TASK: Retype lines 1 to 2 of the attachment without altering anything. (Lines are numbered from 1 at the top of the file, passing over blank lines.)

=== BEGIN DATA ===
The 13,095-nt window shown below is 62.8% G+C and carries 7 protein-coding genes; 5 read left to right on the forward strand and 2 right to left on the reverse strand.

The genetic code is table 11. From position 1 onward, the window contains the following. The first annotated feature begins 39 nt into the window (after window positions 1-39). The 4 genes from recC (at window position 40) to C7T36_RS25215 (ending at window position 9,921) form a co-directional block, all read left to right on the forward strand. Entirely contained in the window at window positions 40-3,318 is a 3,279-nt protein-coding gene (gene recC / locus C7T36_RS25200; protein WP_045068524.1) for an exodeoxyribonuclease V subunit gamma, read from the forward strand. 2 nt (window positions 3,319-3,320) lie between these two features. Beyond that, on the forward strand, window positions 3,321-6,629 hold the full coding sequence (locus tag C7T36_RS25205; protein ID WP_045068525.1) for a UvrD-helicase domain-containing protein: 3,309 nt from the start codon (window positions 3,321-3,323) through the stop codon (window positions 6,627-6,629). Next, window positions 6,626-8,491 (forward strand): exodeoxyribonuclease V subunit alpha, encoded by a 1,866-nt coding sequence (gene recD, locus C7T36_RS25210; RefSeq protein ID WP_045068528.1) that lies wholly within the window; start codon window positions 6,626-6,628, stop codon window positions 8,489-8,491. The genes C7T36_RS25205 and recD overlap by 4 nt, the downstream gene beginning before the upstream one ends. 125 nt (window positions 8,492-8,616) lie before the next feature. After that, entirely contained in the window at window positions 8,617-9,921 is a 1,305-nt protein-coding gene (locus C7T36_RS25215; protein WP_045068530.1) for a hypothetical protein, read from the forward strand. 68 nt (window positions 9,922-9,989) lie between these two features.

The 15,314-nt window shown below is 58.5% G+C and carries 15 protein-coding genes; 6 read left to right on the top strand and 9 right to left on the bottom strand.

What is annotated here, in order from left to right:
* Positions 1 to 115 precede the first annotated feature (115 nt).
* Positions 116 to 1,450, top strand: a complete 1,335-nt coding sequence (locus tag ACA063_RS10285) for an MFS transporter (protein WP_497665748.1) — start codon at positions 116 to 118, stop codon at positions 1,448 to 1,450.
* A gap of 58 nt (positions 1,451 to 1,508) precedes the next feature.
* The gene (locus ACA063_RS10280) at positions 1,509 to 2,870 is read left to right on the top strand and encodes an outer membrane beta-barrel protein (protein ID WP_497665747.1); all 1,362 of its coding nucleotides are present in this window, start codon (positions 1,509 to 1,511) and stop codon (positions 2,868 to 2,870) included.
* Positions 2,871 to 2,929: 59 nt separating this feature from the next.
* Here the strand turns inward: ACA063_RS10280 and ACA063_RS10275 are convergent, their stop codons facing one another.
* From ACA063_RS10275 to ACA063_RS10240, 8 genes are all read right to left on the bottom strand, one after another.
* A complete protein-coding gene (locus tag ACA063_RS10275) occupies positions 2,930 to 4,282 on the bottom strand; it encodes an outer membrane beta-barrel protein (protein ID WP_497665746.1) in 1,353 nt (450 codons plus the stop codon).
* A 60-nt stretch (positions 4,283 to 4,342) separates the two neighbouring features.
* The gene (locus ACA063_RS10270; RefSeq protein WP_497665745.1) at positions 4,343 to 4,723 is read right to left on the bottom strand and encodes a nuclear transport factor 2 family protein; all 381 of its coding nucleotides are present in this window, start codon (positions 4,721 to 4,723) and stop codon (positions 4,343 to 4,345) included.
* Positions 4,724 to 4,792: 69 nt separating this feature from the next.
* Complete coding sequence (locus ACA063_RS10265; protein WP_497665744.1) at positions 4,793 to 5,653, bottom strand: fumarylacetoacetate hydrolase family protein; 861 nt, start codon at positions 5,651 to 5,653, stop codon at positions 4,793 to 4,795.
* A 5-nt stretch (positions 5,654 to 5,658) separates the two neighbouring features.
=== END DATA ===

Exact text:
The 13,095-nt window shown below is 62.8% G+C and carries 7 protein-coding genes; 5 read left to right on the forward strand and 2 right to left on the reverse strand.

The genetic code is table 11. From position 1 onward, the window contains the following. The first annotated feature begins 39 nt into the window (after window positions 1-39). The 4 genes from recC (at window position 40) to C7T36_RS25215 (ending at window position 9,921) form a co-directional block, all read left to right on the forward strand. Entirely contained in the window at window positions 40-3,318 is a 3,279-nt protein-coding gene (gene recC / locus C7T36_RS25200; protein WP_045068524.1) for an exodeoxyribonuclease V subunit gamma, read from the forward strand. 2 nt (window positions 3,319-3,320) lie between these two features. Beyond that, on the forward strand, window positions 3,321-6,629 hold the full coding sequence (locus tag C7T36_RS25205; protein ID WP_045068525.1) for a UvrD-helicase domain-containing protein: 3,309 nt from the start codon (window positions 3,321-3,323) through the stop codon (window positions 6,627-6,629). Next, window positions 6,626-8,491 (forward strand): exodeoxyribonuclease V subunit alpha, encoded by a 1,866-nt coding sequence (gene recD, locus C7T36_RS25210; RefSeq protein ID WP_045068528.1) that lies wholly within the window; start codon window positions 6,626-6,628, stop codon window positions 8,489-8,491. The genes C7T36_RS25205 and recD overlap by 4 nt, the downstream gene beginning before the upstream one ends. 125 nt (window positions 8,492-8,616) lie before the next feature. After that, entirely contained in the window at window positions 8,617-9,921 is a 1,305-nt protein-coding gene (locus C7T36_RS25215; protein WP_045068530.1) for a hypothetical protein, read from the forward strand. 68 nt (window positions 9,922-9,989) lie between these two features.